For as long as anyone can remember, it’s been lots of discussion but no digging in the West Loop where Amtrak has wanted to add a skyscraper to the Union Station complex since before Amtrak was a thing. In the last 15 years, we’ve seen at least three different plans for Amtrak skyscrapers that simply never got off the ground. But that has finally changed.
The tower has been refined since we last saw it. The neutering of its ground floor podium has reduced the number of setbacks from four to three, and opened up possibilities on the ground floor. That’s where recessed lobbies facing east and west are framed by diagonal support structures, encouraging pedestrian traffic to engage with the building and not just hoof on past.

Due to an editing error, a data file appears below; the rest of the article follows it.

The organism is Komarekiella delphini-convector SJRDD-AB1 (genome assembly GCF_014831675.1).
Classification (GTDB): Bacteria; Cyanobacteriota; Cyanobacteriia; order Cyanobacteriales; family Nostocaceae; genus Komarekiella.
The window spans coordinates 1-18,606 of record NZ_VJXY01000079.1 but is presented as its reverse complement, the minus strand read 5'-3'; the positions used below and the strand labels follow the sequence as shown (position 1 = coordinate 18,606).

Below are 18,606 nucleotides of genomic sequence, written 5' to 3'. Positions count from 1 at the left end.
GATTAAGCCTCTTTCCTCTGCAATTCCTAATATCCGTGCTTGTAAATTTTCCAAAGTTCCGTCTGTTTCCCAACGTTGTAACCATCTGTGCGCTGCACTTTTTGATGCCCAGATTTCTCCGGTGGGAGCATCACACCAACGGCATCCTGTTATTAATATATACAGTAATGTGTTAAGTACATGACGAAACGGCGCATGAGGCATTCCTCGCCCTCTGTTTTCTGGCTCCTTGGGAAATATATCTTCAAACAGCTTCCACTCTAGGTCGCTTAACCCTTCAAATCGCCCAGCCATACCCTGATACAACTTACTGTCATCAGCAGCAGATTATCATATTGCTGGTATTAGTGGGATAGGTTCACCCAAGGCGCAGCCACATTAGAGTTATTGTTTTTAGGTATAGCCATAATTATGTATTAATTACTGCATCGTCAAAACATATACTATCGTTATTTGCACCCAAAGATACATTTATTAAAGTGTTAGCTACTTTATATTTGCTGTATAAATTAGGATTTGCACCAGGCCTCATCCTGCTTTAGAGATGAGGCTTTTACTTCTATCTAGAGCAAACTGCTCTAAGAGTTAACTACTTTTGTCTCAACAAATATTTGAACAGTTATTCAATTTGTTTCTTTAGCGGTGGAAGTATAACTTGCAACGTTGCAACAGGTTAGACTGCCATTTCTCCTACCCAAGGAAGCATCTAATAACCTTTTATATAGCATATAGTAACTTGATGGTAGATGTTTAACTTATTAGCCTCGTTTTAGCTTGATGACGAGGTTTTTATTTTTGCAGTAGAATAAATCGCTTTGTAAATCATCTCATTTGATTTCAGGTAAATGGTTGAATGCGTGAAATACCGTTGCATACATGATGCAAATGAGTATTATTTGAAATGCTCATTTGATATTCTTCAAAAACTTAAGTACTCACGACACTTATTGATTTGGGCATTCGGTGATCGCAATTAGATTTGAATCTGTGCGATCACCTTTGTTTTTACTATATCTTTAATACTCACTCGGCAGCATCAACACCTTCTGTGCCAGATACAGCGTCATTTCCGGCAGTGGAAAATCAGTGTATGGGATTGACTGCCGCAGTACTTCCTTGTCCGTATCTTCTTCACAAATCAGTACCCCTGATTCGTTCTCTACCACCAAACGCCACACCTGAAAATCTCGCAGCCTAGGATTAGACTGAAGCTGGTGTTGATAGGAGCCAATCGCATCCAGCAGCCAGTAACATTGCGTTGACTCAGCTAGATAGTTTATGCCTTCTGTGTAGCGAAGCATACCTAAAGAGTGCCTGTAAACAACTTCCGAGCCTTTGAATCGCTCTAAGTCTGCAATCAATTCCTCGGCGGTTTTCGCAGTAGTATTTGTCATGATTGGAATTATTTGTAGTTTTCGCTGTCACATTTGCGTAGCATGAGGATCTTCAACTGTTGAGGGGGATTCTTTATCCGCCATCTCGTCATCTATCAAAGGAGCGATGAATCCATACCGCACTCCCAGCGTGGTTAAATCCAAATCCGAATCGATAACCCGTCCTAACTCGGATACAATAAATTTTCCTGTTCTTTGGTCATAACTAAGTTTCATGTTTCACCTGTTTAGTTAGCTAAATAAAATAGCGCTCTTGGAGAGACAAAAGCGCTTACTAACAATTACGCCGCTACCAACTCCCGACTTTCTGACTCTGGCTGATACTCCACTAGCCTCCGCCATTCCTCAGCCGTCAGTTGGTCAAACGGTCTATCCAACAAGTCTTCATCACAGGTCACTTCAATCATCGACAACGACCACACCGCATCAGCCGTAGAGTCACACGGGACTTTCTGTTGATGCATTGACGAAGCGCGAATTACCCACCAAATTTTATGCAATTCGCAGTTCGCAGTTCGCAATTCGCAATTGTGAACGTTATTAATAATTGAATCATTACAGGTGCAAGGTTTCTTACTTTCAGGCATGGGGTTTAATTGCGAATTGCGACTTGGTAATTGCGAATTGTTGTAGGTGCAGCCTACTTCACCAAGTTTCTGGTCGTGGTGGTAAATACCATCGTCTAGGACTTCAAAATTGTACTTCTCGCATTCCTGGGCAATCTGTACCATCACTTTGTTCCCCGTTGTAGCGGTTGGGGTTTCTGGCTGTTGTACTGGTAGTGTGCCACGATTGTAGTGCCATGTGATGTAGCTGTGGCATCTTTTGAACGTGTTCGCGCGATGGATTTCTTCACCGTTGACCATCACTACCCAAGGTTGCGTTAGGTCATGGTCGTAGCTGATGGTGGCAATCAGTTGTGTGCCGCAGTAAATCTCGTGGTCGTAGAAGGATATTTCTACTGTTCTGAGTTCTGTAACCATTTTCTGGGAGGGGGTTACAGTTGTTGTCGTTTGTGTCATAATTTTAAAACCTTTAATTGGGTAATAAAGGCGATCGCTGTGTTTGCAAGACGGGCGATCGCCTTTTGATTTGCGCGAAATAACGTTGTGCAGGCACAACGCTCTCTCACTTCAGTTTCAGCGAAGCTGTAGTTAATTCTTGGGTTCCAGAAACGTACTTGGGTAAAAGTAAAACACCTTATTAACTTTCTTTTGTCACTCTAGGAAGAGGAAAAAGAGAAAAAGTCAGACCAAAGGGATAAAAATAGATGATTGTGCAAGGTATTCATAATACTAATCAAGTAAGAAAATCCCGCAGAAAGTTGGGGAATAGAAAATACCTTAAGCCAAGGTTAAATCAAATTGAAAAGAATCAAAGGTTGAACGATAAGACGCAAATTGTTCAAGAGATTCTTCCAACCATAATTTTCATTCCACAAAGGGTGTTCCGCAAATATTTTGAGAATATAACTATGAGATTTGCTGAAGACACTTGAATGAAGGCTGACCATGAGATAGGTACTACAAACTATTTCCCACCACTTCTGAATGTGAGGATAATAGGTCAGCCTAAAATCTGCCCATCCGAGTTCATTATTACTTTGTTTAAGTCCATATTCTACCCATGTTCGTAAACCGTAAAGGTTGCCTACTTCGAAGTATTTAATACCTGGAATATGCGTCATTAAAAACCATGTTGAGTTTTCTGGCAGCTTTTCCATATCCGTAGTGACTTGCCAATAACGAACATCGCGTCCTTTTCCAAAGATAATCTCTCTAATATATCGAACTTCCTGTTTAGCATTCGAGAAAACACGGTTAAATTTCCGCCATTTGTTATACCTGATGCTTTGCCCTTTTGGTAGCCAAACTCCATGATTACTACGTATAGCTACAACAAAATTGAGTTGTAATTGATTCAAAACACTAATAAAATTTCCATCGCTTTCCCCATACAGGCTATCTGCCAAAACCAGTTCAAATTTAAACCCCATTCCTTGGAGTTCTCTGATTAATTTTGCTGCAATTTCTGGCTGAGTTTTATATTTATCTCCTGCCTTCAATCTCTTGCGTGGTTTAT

This is hardly the first time Riverside and Goettish have pulled on their blue striped circus tights and performed a balancing act. They are currently walking this same tightrope a few blocks away at 110 North Wacker where a 1.5 million square foot office building cantilevers over a new extension of the Chicago Riverwalk. And a few blocks further, 150 North Riverside continues to amaze as it extrudes itself from a narrow space between below-grade train tracks and then squirts upward into the Chicago skyline like an architectural version of a Pillsbury can of exploding biscuit dough.
The hallmark at the top of this 700 foot skyscraper will be BMO, better known globally as Bank of Montreal, and better known locally as the Canadians who ate Harris Bank.
At the base of the tower will be a 1 ½ acre park, something that this area could really use; but it will be interesting to see how it holds up against the constant assault of fumes from idling taxis and buses, circling ride share vehicles, and the trains which sit across the street belching diesel nonsense into all of the biological air filters walking by.